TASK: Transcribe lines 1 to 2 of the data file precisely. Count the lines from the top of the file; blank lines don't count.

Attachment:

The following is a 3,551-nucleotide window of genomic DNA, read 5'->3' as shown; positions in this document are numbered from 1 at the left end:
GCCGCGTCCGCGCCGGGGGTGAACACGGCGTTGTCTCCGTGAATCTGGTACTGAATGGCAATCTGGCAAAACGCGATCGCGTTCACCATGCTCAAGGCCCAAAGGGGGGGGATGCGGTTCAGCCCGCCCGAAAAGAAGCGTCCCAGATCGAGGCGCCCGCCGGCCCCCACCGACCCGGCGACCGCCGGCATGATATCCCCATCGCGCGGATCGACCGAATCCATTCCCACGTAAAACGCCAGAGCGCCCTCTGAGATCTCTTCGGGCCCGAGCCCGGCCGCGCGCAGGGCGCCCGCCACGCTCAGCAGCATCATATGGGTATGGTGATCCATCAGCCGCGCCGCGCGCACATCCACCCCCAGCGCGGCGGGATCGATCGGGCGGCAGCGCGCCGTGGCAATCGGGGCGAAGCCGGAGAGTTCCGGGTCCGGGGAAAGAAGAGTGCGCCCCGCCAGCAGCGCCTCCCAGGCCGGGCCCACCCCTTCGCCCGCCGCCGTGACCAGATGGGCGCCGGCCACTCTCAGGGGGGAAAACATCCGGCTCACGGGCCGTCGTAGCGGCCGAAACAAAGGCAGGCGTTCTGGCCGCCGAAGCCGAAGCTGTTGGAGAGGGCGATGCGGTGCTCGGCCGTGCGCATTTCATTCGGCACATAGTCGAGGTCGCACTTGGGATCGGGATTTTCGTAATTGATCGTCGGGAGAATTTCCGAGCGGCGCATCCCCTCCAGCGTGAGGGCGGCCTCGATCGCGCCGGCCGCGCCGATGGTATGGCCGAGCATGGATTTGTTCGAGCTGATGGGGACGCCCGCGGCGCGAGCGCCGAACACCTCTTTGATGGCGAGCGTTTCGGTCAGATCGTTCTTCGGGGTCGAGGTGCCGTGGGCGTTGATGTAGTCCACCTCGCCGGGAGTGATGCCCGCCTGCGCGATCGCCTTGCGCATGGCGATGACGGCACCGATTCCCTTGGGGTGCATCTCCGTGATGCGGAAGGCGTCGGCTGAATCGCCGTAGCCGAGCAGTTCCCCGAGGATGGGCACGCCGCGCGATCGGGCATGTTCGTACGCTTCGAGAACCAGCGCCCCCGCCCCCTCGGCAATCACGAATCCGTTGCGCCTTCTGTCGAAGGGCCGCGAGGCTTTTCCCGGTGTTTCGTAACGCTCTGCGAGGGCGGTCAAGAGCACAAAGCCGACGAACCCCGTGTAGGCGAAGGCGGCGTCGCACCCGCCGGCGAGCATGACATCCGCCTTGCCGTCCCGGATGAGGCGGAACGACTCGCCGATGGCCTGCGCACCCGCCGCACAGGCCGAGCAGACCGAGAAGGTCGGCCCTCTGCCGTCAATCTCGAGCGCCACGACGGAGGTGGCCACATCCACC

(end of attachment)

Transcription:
The following is a 3,551-nucleotide window of genomic DNA, read 5'->3' as shown; positions in this document are numbered from 1 at the left end:
GCCGCGTCCGCGCCGGGGGTGAACACGGCGTTGTCTCCGTGAATCTGGTACTGAATGGCAATCTGGCAAAACGCGATCGCGTTCACCATGCTCAAGGCCCAAAGGGGGGGGATGCGGTTCAGCCCGCCCGAAAAGAAGCGTCCCAGATCGAGGCGCCCGCCGGCCCCCACCGACCCGGCGACCGCCGGCATGATATCCCCATCGCGCGGATCGACCGAATCCATTCCCACGTAAAACGCCAGAGCGCCCTCTGAGATCTCTTCGGGCCCGAGCCCGGCCGCGCGCAGGGCGCCCGCCACGCTCAGCAGCATCATATGGGTATGGTGATCCATCAGCCGCGCCGCGCGCACATCCACCCCCAGCGCGGCGGGATCGATCGGGCGGCAGCGCGCCGTGGCAATCGGGGCGAAGCCGGAGAGTTCCGGGTCCGGGGAAAGAAGAGTGCGCCCCGCCAGCAGCGCCTCCCAGGCCGGGCCCACCCCTTCGCCCGCCGCCGTGACCAGATGGGCGCCGGCCACTCTCAGGGGGGAAAACATCCGGCTCACGGGCCGTCGTAGCGGCCGAAACAAAGGCAGGCGTTCTGGCCGCCGAAGCCGAAGCTGTTGGAGAGGGCGATGCGGTGCTCGGCCGTGCGCATTTCATTCGGCACATAGTCGAGGTCGCACTTGGGATCGGGATTTTCGTAATTGATCGTCGGGAGAATTTCCGAGCGGCGCATCCCCTCCAGCGTGAGGGCGGCCTCGATCGCGCCGGCCGCGCCGATGGTATGGCCGAGCATGGATTTGTTCGAGCTGATGGGGACGCCCGCGGCGCGAGCGCCGAACACCTCTTTGATGGCGAGCGTTTCGGTCAGATCGTTCTTCGGGGTCGAGGTGCCGTGGGCGTTGATGTAGTCCACCTCGCCGGGAGTGATGCCCGCCTGCGCGATCGCCTTGCGCATGGCGATGACGGCACCGATTCCCTTGGGGTGCATCTCCGTGATGCGGAAGGCGTCGGCTGAATCGCCGTAGCCGAGCAGTTCCCCGAGGATGGGCACGCCGCGCGATCGGGCATGTTCGTACGCTTCGAGAACCAGCGCCCCCGCCCCCTCGGCAATCACGAATCCGTTGCGCCTTCTGTCGAAGGGCCGCGAGGCTTTTCCCGGTGTTTCGTAACGCTCTGCGAGGGCGGTCAAGAGCACAAAGCCGACGAACCCCGTGTAGGCGAAGGCGGCGTCGCACCCGCCGGCGAGCATGACATCCGCCTTGCCGTCCCGGATGAGGCGGAACGACTCGCCGATGGCCTGCGCACCCGCCGCACAGGCCGAGCAGACCGAGAAGGTCGGCCCTCTGCCGTCAATCTCGAGCGCCACGACGGAGGTGGCCACATCCACC